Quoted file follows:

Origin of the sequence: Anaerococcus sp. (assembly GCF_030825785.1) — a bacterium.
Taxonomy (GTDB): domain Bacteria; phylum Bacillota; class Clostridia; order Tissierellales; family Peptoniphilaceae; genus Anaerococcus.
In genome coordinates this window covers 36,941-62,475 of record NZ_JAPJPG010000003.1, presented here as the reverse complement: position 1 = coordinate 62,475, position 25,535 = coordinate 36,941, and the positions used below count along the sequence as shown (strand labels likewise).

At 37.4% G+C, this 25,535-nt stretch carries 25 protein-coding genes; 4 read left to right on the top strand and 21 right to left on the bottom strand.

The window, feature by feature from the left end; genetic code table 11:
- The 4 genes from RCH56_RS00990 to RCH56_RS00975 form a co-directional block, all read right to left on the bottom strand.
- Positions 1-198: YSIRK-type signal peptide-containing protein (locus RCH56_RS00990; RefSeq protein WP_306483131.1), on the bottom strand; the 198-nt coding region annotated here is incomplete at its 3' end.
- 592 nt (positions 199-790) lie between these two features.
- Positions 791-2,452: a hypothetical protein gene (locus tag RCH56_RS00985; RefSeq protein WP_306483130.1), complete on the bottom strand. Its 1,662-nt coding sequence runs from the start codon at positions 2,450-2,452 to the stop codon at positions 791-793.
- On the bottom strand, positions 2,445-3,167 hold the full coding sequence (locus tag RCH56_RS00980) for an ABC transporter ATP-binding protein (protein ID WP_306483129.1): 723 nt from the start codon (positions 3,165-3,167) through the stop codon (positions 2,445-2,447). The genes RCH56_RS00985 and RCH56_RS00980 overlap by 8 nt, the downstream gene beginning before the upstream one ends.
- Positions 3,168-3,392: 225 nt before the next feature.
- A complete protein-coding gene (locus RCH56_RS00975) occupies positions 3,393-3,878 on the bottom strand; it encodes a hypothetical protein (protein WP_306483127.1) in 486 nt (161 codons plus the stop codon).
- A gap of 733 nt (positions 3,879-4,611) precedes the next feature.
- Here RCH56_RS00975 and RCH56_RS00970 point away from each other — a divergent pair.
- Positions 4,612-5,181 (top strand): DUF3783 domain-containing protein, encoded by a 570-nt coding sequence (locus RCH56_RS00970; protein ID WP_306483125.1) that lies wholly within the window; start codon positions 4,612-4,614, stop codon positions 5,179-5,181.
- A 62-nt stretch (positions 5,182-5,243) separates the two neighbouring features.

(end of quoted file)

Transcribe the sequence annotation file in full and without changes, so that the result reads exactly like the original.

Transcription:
Origin of the sequence: Anaerococcus sp. (assembly GCF_030825785.1) — a bacterium.
Taxonomy (GTDB): domain Bacteria; phylum Bacillota; class Clostridia; order Tissierellales; family Peptoniphilaceae; genus Anaerococcus.
In genome coordinates this window covers 36,941-62,475 of record NZ_JAPJPG010000003.1, presented here as the reverse complement: position 1 = coordinate 62,475, position 25,535 = coordinate 36,941, and the positions used below count along the sequence as shown (strand labels likewise).

At 37.4% G+C, this 25,535-nt stretch carries 25 protein-coding genes; 4 read left to right on the top strand and 21 right to left on the bottom strand.

The window, feature by feature from the left end; genetic code table 11:
- The 4 genes from RCH56_RS00990 to RCH56_RS00975 form a co-directional block, all read right to left on the bottom strand.
- Positions 1-198: YSIRK-type signal peptide-containing protein (locus RCH56_RS00990; RefSeq protein WP_306483131.1), on the bottom strand; the 198-nt coding region annotated here is incomplete at its 3' end.
- 592 nt (positions 199-790) lie between these two features.
- Positions 791-2,452: a hypothetical protein gene (locus tag RCH56_RS00985; RefSeq protein WP_306483130.1), complete on the bottom strand. Its 1,662-nt coding sequence runs from the start codon at positions 2,450-2,452 to the stop codon at positions 791-793.
- On the bottom strand, positions 2,445-3,167 hold the full coding sequence (locus tag RCH56_RS00980) for an ABC transporter ATP-binding protein (protein ID WP_306483129.1): 723 nt from the start codon (positions 3,165-3,167) through the stop codon (positions 2,445-2,447). The genes RCH56_RS00985 and RCH56_RS00980 overlap by 8 nt, the downstream gene beginning before the upstream one ends.
- Positions 3,168-3,392: 225 nt before the next feature.
- A complete protein-coding gene (locus RCH56_RS00975) occupies positions 3,393-3,878 on the bottom strand; it encodes a hypothetical protein (protein WP_306483127.1) in 486 nt (161 codons plus the stop codon).
- A gap of 733 nt (positions 3,879-4,611) precedes the next feature.
- Here RCH56_RS00975 and RCH56_RS00970 point away from each other — a divergent pair.
- Positions 4,612-5,181 (top strand): DUF3783 domain-containing protein, encoded by a 570-nt coding sequence (locus RCH56_RS00970; protein ID WP_306483125.1) that lies wholly within the window; start codon positions 4,612-4,614, stop codon positions 5,179-5,181.
- A 62-nt stretch (positions 5,182-5,243) separates the two neighbouring features.